Do more, burn more. When you are training with more volume, you demand more from your body and burn more calories. When losing weight, lifting with lighter weights can be a great way to build or preserve lean muscle mass while keeping your calorie output from exercise high. 

Many lifters will do higher-rep workouts instead of cardio sessions to burn calories and encourage fat loss and muscle retention. 

Can Build Muscle Without Heavy Weights

If you do not have access to heavy weights or you do not have the energy to lift heavy weights, you can train hard with light weights and still get enough training stimulus to build muscle or, at the very least, decrease muscle loss as you are losing weight. 

This is especially helpful when combating low energy during a weight loss phase, as you can continue to train hard with weights (light weights) without the added neurological or joint/connective tissue stresses that sometimes come from training hard with heavy weights.


Will Not Help You Maintain Strength 

If you want to improve your strength (or maintain it), you must train with loads heavier than 80% of your max. Lifting light weights will not produce the same neurological effect on the body as heavy loads, which is necessary if your focus is to build strength.

Can Be Very Tiring (Physically and Mentally)

You must train close to or to failure when using light weights in workouts. This often means you will be doing sets of 10-30 reps. Anyone training to failure for 20+ reps knows how stressful and tiring that can be. 

A few lengthy sets can wipe out all your energy for the entire session, so only training with light weights can be very tiring during a weight loss phase. 

This is why I tend to recommend most of your training should take place between the 10-15 rep range, as you can use lighter loads than if you trained in the 5-10 rep range but not have to do 20-30 reps every set (which ultimately will tire you out with less overall benefit).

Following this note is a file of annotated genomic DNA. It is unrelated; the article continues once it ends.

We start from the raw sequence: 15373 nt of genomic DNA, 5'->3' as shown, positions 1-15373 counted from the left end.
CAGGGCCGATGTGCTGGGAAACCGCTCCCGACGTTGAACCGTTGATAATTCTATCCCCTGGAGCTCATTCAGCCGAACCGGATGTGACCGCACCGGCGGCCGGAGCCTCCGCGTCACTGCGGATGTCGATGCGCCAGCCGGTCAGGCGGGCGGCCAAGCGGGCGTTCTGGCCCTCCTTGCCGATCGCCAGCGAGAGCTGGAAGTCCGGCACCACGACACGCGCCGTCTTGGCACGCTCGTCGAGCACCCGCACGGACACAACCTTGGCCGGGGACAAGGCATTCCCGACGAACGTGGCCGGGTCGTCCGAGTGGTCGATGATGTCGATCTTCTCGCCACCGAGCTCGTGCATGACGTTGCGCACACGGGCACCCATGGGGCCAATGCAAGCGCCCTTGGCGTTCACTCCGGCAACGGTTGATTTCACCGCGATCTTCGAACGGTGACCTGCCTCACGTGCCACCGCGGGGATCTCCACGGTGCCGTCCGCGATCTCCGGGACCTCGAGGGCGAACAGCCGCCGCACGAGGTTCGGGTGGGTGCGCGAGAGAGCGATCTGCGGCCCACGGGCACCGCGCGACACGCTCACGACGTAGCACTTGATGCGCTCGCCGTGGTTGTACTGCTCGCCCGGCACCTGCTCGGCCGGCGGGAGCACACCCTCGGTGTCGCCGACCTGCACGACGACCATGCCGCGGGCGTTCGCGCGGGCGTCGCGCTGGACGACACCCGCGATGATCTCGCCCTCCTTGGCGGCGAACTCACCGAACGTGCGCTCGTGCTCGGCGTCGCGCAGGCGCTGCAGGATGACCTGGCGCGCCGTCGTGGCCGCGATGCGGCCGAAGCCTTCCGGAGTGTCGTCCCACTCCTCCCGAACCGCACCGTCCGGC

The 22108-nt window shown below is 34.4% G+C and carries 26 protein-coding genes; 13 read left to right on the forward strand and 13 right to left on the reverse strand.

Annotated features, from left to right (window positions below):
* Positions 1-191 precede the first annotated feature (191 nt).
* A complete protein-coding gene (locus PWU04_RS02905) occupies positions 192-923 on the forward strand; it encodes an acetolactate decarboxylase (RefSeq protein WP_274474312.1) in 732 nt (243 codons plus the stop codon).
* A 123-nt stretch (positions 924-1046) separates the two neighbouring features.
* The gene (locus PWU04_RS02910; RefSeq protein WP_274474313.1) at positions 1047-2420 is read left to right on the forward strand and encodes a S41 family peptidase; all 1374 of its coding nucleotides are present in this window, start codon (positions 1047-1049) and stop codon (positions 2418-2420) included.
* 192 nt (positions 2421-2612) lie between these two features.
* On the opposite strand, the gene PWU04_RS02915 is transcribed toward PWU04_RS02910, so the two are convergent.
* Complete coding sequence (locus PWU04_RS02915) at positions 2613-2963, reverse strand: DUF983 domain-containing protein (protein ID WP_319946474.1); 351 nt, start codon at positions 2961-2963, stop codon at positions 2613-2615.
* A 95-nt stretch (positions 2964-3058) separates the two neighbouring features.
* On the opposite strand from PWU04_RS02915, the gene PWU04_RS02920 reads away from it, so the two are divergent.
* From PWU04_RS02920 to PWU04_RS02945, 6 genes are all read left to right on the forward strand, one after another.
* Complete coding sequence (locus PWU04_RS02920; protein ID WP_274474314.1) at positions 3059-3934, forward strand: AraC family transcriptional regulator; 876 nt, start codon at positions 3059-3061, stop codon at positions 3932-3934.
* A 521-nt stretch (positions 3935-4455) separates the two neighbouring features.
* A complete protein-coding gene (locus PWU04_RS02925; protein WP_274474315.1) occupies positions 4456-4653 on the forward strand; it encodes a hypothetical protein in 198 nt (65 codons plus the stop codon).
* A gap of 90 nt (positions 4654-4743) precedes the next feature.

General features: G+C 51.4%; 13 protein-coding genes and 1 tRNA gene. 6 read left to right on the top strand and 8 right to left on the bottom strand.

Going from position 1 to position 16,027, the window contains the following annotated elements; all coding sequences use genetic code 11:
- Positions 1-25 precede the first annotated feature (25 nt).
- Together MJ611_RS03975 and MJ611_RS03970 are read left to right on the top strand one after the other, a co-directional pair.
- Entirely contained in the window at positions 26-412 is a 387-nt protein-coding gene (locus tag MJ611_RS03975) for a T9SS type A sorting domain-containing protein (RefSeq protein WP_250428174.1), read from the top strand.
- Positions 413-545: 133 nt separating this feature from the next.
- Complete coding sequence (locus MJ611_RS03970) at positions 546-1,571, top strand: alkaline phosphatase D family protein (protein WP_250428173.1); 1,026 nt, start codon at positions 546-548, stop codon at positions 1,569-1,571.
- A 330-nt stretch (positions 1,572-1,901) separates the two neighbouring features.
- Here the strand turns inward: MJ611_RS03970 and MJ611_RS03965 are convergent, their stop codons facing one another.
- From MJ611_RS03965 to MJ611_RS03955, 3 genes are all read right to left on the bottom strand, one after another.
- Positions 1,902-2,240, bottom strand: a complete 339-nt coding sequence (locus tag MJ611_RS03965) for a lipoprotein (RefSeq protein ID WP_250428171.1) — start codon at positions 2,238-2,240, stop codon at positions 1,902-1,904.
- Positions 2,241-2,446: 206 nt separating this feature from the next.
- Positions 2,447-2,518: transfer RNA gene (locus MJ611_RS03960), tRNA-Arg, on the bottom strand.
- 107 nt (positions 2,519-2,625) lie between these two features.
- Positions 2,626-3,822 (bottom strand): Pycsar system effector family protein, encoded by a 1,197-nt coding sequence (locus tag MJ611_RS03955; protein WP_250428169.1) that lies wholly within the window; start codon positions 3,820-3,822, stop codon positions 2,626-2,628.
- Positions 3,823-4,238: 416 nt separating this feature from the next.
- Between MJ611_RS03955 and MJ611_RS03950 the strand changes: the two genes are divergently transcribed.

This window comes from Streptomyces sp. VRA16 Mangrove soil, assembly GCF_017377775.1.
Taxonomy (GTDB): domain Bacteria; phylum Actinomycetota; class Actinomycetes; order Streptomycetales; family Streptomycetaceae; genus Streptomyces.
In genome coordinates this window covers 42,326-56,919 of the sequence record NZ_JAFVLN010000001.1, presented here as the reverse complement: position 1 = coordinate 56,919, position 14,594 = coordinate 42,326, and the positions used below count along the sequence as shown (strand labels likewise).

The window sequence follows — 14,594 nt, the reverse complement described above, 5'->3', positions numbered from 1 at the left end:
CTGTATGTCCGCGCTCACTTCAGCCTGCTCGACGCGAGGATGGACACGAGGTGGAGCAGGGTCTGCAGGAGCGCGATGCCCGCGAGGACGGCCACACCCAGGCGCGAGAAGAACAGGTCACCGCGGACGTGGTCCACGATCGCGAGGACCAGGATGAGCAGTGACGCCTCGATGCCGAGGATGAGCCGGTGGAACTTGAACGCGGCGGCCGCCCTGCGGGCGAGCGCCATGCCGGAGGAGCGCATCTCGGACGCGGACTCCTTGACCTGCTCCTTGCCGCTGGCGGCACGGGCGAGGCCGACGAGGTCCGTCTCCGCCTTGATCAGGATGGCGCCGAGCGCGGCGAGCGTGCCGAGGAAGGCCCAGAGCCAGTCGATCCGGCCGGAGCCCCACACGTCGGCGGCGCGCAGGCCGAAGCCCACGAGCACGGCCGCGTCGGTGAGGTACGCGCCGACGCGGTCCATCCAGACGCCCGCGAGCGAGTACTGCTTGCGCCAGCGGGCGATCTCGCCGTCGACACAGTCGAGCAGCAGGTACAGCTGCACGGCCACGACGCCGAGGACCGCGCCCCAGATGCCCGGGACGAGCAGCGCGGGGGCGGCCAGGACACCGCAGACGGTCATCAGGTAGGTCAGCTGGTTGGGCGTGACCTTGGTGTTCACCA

Can You Lift Heavy & Light Weights To Lose Weight?

You can and should include a mixture and light and heavy weight training while dieting to reap the benefits of both. Training with heavy and light weights maximizes your performance potential (building strength, preserving lean muscle mass, and increasing energy expenditure).

I recommend that people training to lose weight train 25% of the time with heavy weights in the low rep ranges (5-10 reps) and the other 75% of the time with lighter weights in higher rep ranges (10-30 reps).

Generally speaking, you should include one compound movement  (i.e. squat, bench press, deadlift, etc.) per session trained with heavy weights in the 5-10 rep range. This will help to preserve or build strength.

You can also add lighter-weight training in the 10-20 and 20-30 rep ranges. These movements can be both compound in nature or a single joint and should be trained closer to failure than your strength-building exercise. 

By using both heavy and light weights in your training, you can deliver high amounts of work volume to the body to increase or retain muscle as well as increase your overall energy expenditure.

Sample Workout For Losing Weight

sample workout for losing weight

Related Article: Cutting Workout and Diet Plan